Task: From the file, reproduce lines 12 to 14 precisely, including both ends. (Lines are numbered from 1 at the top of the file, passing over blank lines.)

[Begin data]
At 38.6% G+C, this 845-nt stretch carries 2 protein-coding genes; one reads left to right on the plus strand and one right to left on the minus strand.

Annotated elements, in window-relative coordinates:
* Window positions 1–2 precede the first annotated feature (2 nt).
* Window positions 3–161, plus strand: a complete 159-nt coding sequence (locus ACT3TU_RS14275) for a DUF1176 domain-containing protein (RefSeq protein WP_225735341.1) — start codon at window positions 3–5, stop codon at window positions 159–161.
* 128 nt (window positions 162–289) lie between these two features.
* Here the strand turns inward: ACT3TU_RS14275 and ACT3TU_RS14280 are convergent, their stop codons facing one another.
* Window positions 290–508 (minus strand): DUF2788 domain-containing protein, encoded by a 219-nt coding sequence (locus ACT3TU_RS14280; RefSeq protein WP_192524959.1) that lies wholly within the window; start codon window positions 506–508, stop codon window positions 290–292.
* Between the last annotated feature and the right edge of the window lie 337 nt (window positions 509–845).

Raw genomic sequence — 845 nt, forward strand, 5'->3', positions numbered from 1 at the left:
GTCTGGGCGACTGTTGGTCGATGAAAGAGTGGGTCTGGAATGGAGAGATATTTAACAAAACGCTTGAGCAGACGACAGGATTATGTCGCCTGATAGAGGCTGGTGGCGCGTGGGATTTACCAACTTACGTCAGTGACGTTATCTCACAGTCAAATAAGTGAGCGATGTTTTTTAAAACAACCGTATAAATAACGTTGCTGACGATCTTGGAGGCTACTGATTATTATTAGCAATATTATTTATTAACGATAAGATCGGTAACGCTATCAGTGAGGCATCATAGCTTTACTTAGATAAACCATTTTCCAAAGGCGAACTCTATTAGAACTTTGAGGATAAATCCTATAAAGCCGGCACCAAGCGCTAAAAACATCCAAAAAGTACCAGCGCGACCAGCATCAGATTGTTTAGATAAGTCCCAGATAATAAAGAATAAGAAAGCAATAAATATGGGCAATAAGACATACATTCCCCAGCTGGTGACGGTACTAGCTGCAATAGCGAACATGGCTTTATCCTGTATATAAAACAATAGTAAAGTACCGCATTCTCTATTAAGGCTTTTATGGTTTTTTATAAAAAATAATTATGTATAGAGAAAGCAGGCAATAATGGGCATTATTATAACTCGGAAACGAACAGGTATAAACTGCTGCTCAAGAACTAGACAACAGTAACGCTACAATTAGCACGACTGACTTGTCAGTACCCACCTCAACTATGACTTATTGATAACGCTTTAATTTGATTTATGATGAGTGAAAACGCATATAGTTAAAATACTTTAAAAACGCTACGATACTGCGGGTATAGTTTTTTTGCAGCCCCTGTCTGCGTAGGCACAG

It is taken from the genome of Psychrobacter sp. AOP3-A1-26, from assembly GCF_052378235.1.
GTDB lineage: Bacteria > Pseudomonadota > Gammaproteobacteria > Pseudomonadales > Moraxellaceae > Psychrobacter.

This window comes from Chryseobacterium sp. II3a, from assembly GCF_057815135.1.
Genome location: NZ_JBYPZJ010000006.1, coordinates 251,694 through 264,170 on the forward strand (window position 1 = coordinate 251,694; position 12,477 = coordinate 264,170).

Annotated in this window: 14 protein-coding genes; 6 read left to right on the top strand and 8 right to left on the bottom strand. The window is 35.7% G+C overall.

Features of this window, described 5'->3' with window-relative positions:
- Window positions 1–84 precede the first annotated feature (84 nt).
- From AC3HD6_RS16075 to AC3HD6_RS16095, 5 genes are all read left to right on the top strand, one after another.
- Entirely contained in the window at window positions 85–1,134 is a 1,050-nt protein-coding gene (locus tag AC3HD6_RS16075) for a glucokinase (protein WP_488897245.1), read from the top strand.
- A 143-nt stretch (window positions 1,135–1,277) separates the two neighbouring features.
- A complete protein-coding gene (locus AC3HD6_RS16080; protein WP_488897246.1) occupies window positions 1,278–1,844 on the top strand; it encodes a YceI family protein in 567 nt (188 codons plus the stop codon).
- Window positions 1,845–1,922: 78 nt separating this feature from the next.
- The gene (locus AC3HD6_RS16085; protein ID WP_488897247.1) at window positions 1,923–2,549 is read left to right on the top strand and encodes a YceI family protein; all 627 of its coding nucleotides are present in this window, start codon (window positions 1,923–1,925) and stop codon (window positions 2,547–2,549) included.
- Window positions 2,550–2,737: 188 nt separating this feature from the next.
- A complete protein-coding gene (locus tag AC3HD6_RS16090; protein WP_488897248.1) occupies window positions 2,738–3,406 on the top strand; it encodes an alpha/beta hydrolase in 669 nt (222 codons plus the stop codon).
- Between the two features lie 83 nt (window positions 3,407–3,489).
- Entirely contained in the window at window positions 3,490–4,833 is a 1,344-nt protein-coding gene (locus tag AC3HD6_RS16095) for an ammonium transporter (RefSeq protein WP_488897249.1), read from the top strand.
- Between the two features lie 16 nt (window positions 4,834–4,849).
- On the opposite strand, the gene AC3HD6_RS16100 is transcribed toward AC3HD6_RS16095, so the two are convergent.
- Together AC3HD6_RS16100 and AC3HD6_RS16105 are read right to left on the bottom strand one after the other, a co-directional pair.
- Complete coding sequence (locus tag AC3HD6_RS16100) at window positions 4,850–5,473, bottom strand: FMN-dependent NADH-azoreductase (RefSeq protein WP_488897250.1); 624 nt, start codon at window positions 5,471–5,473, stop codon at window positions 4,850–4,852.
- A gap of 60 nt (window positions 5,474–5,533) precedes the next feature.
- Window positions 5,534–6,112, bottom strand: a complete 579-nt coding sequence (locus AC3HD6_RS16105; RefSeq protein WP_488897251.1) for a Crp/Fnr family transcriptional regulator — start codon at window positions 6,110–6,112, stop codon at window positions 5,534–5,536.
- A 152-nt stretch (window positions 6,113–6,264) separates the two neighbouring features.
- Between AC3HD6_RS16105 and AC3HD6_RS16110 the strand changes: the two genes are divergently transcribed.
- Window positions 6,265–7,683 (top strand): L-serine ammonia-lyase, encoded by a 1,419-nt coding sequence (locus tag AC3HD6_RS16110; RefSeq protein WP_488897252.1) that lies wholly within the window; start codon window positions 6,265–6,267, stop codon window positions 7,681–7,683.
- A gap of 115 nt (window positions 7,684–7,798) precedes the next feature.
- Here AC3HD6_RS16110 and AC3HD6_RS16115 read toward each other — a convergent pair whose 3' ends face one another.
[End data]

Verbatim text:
GTDB lineage: Bacteria > Pseudomonadota > Gammaproteobacteria > Pseudomonadales > Moraxellaceae > Psychrobacter.

This window comes from Chryseobacterium sp. II3a, from assembly GCF_057815135.1.
Genome location: NZ_JBYPZJ010000006.1, coordinates 251,694 through 264,170 on the forward strand (window position 1 = coordinate 251,694; position 12,477 = coordinate 264,170).